4. Identification of the feeding grounds of the Península Valdés right whales and investigation of environmental factors that affect these whales’ survival and reproduction should also be a priority.

5. The long-term aerial photo-identification programme (WCI/ICB) stands out, along with the stranding network (SRWHMP), as a top priority. The 40-year datasets on the population of right whales at Península Valdés should be maintained and data collection should continue. These data are critical for monitoring population trends, describing the significance of the recent die-offs and testing causation hypotheses. The recently initiated CENPAT aerial surveys to monitor trends in abundance and the boatbased photo-identification work are important complements to the long-term research and monitoring efforts.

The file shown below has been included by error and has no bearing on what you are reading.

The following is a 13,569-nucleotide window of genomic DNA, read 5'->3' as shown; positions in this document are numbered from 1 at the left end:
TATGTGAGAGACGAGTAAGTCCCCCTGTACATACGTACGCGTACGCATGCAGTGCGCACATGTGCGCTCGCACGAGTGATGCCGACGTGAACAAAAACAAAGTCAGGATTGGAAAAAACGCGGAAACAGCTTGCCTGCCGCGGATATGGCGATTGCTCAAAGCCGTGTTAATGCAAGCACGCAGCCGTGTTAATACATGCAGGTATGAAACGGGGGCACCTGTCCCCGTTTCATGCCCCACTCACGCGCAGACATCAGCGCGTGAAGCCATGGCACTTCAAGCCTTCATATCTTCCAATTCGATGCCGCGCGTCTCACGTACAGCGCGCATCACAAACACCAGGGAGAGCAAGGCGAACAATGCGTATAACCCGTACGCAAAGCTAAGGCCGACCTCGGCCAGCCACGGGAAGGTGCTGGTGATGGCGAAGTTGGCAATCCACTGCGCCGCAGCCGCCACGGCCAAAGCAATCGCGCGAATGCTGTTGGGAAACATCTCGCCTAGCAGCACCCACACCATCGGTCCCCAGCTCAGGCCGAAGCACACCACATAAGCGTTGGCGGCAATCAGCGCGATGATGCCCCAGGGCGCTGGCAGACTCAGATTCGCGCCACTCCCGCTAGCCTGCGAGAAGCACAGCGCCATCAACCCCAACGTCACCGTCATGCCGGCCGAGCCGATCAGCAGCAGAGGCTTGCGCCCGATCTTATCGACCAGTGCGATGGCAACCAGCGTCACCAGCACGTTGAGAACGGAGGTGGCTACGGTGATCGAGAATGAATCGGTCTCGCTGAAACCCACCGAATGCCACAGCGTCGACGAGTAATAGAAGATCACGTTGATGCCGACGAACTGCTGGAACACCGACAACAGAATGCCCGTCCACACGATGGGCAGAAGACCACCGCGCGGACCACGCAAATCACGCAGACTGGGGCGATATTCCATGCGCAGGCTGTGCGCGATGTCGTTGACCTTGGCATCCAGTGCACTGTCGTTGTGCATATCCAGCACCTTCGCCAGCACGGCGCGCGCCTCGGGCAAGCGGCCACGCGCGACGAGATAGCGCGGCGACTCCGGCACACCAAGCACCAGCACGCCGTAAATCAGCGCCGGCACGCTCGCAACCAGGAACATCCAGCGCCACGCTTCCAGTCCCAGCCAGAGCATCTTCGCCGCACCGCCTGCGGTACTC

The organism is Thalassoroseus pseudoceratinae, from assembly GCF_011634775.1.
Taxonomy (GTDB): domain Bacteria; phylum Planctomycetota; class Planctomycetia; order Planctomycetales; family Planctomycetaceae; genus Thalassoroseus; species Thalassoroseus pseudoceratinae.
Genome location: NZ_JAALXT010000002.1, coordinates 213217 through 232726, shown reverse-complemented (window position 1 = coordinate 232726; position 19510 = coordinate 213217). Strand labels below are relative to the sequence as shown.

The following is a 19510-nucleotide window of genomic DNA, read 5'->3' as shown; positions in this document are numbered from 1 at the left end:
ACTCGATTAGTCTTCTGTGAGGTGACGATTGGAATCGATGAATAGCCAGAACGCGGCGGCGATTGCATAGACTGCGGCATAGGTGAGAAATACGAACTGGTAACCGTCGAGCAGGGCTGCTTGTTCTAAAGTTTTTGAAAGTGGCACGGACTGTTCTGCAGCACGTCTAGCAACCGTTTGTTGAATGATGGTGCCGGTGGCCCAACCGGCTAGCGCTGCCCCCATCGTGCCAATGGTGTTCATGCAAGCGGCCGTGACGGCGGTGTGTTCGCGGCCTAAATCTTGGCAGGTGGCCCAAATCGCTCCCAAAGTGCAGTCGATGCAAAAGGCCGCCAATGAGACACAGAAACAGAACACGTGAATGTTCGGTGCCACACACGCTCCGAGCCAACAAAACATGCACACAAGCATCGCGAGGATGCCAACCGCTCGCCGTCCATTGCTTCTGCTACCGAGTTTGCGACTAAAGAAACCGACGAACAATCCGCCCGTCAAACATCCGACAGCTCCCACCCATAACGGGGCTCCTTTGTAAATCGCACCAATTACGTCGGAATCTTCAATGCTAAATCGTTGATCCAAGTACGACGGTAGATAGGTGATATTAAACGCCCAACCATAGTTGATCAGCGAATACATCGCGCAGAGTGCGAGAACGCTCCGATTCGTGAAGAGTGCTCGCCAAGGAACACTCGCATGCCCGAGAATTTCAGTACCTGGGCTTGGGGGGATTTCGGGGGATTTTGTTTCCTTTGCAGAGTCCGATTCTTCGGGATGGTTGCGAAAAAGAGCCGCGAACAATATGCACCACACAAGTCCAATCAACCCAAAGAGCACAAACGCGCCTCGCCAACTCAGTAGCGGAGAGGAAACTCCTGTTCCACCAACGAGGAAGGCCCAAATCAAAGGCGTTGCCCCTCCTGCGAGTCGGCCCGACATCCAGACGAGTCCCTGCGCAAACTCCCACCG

6. Cooperation and collaboration between research groups are essential to building the knowledge needed to answer complex questions concerning die-offs such as those observed in recent years in Argentina. Therefore, efforts to improve such cooperation and collaboration should be a high priority for governments and NGOs.

The absence of conclusive information regarding the cause of this exceptional right whale mortality should not preclude appropriate management measures.

For more information refer to the report on the Southern Right Whale die-off Workshop.

The above provides a background to the southern right whale and its conservation.  The CSG regularly posts news items and updates about southern right whale conservation and these can be found on our News page or at the following links:

December 2014- Satellite tagging southern right whales off Patagonia to help understand the reasons for recent die-offs